SH: Stony Island was the directorial debut of the great Andrew Davis, who would go on to direct movies like The Fugitive and A Perfect Murder. He and my mom wrote Stony Island about their childhood growing up in the south side of Chicago. My mother grew up in an area near Stony Island, which is a street there in Hyde Park, and so did Andy. They were both very influenced by the music scene there, and I had a little part in the movie and one of the very first songs I ever wrote ended up in the film – not me singing it, though. We’ve recently had all these screenings and this movie is a perfect time capsule of the ’70s, and it’s so much fun to watch. I’m a little horrified seeing myself at that age (laughs), as it seems funny to me now.
RCM: Can you talk about your charity work a bit?
SH: I’ve done a tremendous amount of shows for various charities and it feels really good to do that. As The Bangles, we’ve done many things for Pinktober, which is breast cancer awareness month. Every year we’ve done something for that along with the Revlon Walk/Run and the Hard Rock Walk in Orlando.
I’ve also done a lot of stuff for our kids’ school and other people’s kids’ schools, actually. It’s an easy way to stay connected to things, and it keeps us connected to the arts in our community.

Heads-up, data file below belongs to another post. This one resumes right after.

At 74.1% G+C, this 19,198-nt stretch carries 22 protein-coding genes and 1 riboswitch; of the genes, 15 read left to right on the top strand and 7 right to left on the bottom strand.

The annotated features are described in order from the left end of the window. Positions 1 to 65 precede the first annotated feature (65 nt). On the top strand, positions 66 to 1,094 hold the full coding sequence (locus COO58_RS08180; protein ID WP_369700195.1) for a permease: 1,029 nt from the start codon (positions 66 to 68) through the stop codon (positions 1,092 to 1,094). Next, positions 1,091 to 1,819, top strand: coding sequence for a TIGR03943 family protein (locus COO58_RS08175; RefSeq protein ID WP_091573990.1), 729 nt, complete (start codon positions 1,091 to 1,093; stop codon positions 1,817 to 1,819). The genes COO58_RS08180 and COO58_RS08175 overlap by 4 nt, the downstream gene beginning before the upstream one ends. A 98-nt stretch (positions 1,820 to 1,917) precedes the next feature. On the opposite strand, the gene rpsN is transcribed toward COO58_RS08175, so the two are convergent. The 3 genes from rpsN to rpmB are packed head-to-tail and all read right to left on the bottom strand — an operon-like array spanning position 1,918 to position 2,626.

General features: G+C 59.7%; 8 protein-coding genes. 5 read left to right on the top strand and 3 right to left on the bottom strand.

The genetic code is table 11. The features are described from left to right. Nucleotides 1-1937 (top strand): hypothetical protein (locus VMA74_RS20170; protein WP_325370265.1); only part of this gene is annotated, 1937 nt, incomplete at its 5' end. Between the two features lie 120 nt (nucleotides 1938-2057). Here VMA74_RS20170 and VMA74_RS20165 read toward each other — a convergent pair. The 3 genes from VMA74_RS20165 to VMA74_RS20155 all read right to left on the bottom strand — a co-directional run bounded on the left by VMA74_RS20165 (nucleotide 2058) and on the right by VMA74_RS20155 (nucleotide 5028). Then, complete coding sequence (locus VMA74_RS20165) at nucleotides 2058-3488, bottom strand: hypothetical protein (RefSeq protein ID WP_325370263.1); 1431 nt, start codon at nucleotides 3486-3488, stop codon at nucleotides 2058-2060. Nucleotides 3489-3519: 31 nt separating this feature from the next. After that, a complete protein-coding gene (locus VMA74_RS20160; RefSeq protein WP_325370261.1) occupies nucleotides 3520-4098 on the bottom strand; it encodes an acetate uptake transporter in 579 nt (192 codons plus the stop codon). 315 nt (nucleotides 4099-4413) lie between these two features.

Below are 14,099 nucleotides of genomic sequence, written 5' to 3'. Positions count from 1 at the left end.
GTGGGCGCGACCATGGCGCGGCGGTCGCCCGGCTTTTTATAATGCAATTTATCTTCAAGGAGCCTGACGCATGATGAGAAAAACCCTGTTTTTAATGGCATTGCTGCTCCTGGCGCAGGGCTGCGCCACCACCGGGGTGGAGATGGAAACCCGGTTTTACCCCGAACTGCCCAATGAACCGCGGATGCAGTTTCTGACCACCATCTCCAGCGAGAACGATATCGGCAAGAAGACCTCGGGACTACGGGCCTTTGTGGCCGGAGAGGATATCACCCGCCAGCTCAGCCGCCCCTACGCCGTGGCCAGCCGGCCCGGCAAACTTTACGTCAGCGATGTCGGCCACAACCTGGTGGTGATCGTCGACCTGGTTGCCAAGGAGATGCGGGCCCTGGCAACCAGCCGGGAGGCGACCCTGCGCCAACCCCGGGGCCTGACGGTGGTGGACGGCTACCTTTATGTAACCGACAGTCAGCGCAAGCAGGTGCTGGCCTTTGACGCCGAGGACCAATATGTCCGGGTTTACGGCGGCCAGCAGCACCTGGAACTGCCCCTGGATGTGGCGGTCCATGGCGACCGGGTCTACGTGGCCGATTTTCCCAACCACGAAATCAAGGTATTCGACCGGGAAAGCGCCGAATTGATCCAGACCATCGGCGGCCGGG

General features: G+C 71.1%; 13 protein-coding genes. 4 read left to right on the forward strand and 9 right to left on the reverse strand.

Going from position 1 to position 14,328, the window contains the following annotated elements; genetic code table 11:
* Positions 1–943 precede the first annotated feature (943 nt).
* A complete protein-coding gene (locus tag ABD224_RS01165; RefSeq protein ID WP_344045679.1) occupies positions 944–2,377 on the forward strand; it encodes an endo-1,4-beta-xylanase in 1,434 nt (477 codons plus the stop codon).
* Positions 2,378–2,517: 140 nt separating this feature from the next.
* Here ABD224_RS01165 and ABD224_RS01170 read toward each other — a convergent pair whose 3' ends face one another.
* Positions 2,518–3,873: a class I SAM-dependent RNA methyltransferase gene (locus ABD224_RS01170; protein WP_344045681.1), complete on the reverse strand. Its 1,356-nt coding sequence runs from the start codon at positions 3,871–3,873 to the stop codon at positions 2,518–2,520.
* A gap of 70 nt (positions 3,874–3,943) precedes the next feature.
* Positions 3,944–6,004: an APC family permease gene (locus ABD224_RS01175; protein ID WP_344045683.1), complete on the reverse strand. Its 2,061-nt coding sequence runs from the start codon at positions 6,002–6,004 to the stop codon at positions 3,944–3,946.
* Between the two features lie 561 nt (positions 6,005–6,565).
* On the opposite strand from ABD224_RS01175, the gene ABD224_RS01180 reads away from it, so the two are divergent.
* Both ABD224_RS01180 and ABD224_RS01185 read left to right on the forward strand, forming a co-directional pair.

I’ve always been involved in the arts in some shape or form whether it’s dancing, drawing or painting. I also studied art in college.
RCM: What experiences left the biggest impression on you in art school?
SH: I vividly remember the life drawing classes and how I was always amazed by the people who modeled nude for us. These people would just come in and they were just so, I don’t know, comfortable in some way and yet they were totally exposed. I had so much respect for them as they were allowing us art students a chance to really learn how to do life drawing and hone our craft. And the only way to learn life drawing is with a live model.
We’d move around in a circle to get the different angles and we’d do these 30-second gesture drawings in an effort to capture the pose. You’d just start seeing the form of the figure as you’d focus on trying to draw all the lines of the body, as you’d quickly forget that there’s a naked person in front of you. And in life drawing, there is no substitute for drawing from a live model, and that’s why I found it to be such a fascinating experience. But I especially appreciated those models willing to pose nude in front of anyone wanting to learn how to draw the human figure.
RCM: Bangles history has it that you recorded the song Eternal Flame in the nude. How did that happen?
SH: There were four of us in The Bangles back then – Michael Steele was still in the band, and we would go about organizing studio time for each girl. Our wonderful producer Davitt Sigerson said, “You know what, I think it’s best to record vocals at night and I would like you girls to schedule what night you want, and when it’s your night, it’s your night. I want to make you as comfortable as possible, so whatever you want the studio to be, whether it’s having stuff like incense or lighting a candle, you got it.”